Alex Muir & Sons

Masons

Glasgow builders Alexander Muir & Sons (not '& Son') was called after its founder, who commenced operations at 180 Pollokshaws Road, Glasgow around 1860. 1 Within ten years, the business had grown from one worker, to 66 employees (1871), and had nearly 70 men and 59 apprentices in 1881. 2 The company established itself in Eglinton Street, Tradeston, in the mid-1870s, where they remained until c. 1902, when they moved to Nithsdale Drive. 3 As a mark of his success, Alexander Muir (born Kilmarnock, c. 1825–1915) moved to the substantial 'Dean Villa' (possibly built by his own firm), 58 Aytoun Road, in prosperous Pollokshields around 1875. 4

Muir's sons, Allan (born c. 1857–1928) and William (born c. 1863) joined the family business, which began advertising as 'Alexander Muir & Sons' around 1887. 5 In 1885, the Muirs were constructing a tenement at the corner of Great George Street and Victoria Street (now Byres Road), Hillhead, when a labourer's widow received compensation for his fatal accident. 6 Alexander Muir and architect H. E. Clifford submitted an expert report (1897) on the 'structurally ... unsafe' medieval Rutherglen Parish Church, recommending an entirely new building. 7 During a strike in 1904, Allan Muir's resolution to reduce stonemasons' wages by a halfpenny an hour was accepted by fellow employers, despite opposition from various trades unions who supported the masons. 8 Muir & Sons were also contractors for unspecified new Glasgow University buildings in 1904, and the demolition of the old Justiciary Buildings, Jail Square in 1910. 9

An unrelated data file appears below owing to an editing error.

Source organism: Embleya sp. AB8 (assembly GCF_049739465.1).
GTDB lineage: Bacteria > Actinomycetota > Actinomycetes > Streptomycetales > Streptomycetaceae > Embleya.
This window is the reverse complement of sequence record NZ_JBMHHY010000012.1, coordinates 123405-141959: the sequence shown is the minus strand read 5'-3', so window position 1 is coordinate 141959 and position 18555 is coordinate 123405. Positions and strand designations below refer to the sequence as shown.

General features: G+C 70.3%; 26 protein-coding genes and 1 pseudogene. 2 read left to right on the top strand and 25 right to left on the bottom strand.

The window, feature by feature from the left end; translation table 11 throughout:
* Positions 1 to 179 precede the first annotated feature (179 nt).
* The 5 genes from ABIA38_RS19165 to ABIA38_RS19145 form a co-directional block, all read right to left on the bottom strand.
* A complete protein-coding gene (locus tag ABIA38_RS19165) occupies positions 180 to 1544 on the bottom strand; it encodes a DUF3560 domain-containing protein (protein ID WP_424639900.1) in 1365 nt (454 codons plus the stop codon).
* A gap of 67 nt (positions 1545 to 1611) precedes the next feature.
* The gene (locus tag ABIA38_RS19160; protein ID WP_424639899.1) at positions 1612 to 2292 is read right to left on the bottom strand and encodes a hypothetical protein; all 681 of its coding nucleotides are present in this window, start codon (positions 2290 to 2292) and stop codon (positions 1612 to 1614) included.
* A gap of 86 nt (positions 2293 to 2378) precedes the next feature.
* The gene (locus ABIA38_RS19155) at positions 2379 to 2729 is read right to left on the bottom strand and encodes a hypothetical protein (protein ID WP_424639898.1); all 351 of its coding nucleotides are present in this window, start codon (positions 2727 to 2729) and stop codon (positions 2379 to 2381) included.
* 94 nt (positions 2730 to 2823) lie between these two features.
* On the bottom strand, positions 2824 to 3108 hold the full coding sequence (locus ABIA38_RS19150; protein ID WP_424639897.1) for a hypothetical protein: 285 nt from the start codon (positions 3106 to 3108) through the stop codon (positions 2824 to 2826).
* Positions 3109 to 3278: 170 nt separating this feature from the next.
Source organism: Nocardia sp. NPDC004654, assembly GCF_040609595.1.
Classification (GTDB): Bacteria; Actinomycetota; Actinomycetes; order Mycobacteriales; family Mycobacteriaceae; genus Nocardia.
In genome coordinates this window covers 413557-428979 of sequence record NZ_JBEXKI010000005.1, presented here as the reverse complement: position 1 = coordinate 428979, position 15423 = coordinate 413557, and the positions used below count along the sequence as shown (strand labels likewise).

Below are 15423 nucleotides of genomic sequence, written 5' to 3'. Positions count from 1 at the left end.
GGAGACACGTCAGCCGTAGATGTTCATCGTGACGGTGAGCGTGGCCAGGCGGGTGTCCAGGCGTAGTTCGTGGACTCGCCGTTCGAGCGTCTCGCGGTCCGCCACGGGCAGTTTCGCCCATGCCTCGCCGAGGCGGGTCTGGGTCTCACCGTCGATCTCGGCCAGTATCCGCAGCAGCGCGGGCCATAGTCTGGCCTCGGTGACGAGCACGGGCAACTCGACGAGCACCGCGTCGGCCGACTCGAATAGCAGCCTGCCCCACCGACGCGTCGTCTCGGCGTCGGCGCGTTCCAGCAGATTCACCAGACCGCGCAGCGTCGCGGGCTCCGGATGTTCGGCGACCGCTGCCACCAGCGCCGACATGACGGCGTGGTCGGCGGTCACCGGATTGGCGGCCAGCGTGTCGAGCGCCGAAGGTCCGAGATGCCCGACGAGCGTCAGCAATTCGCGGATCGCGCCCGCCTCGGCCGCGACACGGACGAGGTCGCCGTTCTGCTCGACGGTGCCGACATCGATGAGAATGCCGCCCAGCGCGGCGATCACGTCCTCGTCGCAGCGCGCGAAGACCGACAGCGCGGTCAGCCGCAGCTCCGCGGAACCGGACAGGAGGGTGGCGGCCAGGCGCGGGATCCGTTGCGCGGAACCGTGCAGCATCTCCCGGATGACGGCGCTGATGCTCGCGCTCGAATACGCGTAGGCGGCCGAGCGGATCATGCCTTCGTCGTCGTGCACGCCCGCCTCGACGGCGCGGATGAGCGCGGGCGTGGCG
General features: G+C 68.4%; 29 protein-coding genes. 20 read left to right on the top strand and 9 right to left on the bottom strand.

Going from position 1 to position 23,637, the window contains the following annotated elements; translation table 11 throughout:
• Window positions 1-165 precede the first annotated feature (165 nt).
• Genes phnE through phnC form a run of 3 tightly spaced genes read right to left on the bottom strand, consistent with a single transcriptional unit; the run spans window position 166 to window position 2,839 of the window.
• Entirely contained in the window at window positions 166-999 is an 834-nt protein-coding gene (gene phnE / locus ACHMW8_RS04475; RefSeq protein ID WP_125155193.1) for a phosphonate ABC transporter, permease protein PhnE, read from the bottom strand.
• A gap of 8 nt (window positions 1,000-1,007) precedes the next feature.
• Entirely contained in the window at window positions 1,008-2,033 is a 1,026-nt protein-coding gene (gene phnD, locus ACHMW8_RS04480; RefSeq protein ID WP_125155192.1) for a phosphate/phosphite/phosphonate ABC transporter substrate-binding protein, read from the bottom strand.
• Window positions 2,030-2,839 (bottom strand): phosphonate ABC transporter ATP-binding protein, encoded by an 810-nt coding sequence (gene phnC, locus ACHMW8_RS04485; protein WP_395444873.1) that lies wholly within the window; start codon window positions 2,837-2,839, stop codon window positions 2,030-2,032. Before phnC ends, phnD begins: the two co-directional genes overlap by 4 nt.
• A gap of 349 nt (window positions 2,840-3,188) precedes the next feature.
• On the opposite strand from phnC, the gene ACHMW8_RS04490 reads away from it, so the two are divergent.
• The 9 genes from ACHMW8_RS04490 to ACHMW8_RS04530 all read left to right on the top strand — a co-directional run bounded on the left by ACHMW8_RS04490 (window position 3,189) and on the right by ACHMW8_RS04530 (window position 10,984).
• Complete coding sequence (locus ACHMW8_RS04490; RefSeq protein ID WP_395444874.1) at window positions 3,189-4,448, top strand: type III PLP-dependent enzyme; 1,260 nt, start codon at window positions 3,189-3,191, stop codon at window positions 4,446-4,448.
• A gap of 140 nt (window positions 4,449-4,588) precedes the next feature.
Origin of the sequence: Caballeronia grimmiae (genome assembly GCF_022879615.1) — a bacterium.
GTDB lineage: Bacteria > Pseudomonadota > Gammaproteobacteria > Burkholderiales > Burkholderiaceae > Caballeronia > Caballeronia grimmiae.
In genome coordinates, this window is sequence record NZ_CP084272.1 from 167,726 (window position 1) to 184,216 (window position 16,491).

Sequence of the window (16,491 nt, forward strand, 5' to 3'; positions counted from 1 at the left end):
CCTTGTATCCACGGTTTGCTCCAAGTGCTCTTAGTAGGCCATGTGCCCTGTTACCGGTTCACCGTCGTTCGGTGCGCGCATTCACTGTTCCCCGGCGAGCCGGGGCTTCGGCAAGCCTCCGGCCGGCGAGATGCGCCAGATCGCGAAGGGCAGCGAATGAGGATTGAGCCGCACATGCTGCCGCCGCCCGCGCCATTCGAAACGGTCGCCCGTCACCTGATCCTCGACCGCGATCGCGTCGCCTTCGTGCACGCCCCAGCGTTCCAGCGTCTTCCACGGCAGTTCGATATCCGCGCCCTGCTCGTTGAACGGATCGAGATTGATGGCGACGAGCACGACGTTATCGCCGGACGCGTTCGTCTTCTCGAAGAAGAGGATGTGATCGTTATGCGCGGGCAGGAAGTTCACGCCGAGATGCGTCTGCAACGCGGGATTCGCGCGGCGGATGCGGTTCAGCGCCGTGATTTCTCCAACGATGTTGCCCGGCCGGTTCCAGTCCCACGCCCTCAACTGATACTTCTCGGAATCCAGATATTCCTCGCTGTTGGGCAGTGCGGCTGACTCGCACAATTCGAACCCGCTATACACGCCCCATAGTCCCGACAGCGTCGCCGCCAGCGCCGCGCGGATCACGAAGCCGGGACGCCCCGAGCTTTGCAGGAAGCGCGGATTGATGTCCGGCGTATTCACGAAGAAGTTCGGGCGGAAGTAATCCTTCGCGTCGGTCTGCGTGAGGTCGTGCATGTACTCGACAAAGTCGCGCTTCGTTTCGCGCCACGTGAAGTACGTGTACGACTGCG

Outwith his business interests, Alexander Muir was vice-president of the Architectural Section of Glasgow Philosophical Society (1886), and subsequently served on its council with architects P. McGregor Chalmers and Campbell Douglas (1889). 10 Alexander spoke at the Building Trades Exchange in 1896, on the construction industry, with John Keppie and sculptor Robert A. McGilvray (see separate entry) in the audience. 11 William became Collector of the influential Incorporation of Masons in 1912. 12 When his brother Allan Muir died in 1928, he left a substantial personal estate of 18,782. 13

Notes:

1: Glasgow Post Office Directory 1860–1, p. 215.

2: Census Data, www.ancestry.co.uk [accessed 20 July 2013].

3: Glasgow Post Office Directory 1875–6, p. 337; 1902–3, p. 460.

4: Glasgow Herald, 11 February 1915, p. 1; England & Wales, National Probate Calendar 1858–1966, www.ancestry.co.uk; Census Data, www.ancestry.co.uk [accessed 20 July 2013]; Glasgow Post Office Directory 1875–6, p. 337.

5: Census Data, www.ancestry.co.uk [accessed 20 July 2013]; Scotsman, 14 April 1928, p. 8; 19 May 1928, p. 9; Glasgow Post Office Directory 1887–8, p. 457.

6: Edinburgh Evening News, 28 January 1886, p. 2; 19 February 1886, p. 3; 14 May 1886, p. 2; Glasgow Herald, 29 January 1886, p. 10; 8 April 1886, p. 7; 15 May 1886, p. 7.

7: Glasgow Herald, 29 September 1897, p. 9.

8: Scotsman, 18 August 1904, p. 6.

9: Edinburgh Evening News, 19 October 1904, p. 3; Scotsman, 17 May 1911, p. 12.

10: Glasgow Herald, 17 March 1886, p. 6; 19 March 1889, p. 3.

11: Glasgow Herald, 31 January 1896, p. 9.

12: Scotsman, 21 September 1912, p. 7.

13: Scotsman, 19 May 1928, p. 9.